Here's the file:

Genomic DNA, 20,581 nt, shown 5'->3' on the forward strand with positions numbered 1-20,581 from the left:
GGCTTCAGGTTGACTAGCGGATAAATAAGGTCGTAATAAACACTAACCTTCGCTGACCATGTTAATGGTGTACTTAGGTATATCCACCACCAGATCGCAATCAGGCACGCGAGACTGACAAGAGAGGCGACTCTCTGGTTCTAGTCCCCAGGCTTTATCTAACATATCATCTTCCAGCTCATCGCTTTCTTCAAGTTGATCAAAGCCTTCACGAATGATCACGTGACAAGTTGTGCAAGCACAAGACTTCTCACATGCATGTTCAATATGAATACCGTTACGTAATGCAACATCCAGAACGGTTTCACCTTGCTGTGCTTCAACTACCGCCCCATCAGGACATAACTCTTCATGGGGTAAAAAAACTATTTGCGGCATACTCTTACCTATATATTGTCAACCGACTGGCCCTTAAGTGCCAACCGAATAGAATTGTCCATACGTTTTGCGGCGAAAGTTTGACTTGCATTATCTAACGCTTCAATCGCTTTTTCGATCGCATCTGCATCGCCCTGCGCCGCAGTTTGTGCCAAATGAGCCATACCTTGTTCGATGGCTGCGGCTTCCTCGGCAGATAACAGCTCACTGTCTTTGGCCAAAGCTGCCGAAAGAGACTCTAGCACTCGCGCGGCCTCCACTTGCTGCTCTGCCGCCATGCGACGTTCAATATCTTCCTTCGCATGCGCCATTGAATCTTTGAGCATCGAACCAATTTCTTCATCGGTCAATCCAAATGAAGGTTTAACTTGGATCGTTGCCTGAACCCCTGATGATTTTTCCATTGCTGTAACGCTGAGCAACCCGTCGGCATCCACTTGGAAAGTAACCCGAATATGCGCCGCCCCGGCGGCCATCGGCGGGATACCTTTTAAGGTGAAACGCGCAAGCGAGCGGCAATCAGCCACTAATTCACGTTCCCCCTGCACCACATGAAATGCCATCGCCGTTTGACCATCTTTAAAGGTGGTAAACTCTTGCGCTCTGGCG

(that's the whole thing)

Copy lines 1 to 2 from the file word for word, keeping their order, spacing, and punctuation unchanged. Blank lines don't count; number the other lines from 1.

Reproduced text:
Genomic DNA, 20,581 nt, shown 5'->3' on the forward strand with positions numbered 1-20,581 from the left:
GGCTTCAGGTTGACTAGCGGATAAATAAGGTCGTAATAAACACTAACCTTCGCTGACCATGTTAATGGTGTACTTAGGTATATCCACCACCAGATCGCAATCAGGCACGCGAGACTGACAAGAGAGGCGACTCTCTGGTTCTAGTCCCCAGGCTTTATCTAACATATCATCTTCCAGCTCATCGCTTTCTTCAAGTTGATCAAAGCCTTCACGAATGATCACGTGACAAGTTGTGCAAGCACAAGACTTCTCACATGCATGTTCAATATGAATACCGTTACGTAATGCAACATCCAGAACGGTTTCACCTTGCTGTGCTTCAACTACCGCCCCATCAGGACATAACTCTTCATGGGGTAAAAAAACTATTTGCGGCATACTCTTACCTATATATTGTCAACCGACTGGCCCTTAAGTGCCAACCGAATAGAATTGTCCATACGTTTTGCGGCGAAAGTTTGACTTGCATTATCTAACGCTTCAATCGCTTTTTCGATCGCATCTGCATCGCCCTGCGCCGCAGTTTGTGCCAAATGAGCCATACCTTGTTCGATGGCTGCGGCTTCCTCGGCAGATAACAGCTCACTGTCTTTGGCCAAAGCTGCCGAAAGAGACTCTAGCACTCGCGCGGCCTCCACTTGCTGCTCTGCCGCCATGCGACGTTCAATATCTTCCTTCGCATGCGCCATTGAATCTTTGAGCATCGAACCAATTTCTTCATCGGTCAATCCAAATGAAGGTTTAACTTGGATCGTTGCCTGAACCCCTGATGATTTTTCCATTGCTGTAACGCTGAGCAACCCGTCGGCATCCACTTGGAAAGTAACCCGAATATGCGCCGCCCCGGCGGCCATCGGCGGGATACCTTTTAAGGTGAAACGCGCAAGCGAGCGGCAATCAGCCACTAATTCACGTTCCCCCTGCACCACATGAAATGCCATCGCCGTTTGACCATCTTTAAAGGTGGTAAACTCTTGCGCTCTGGCG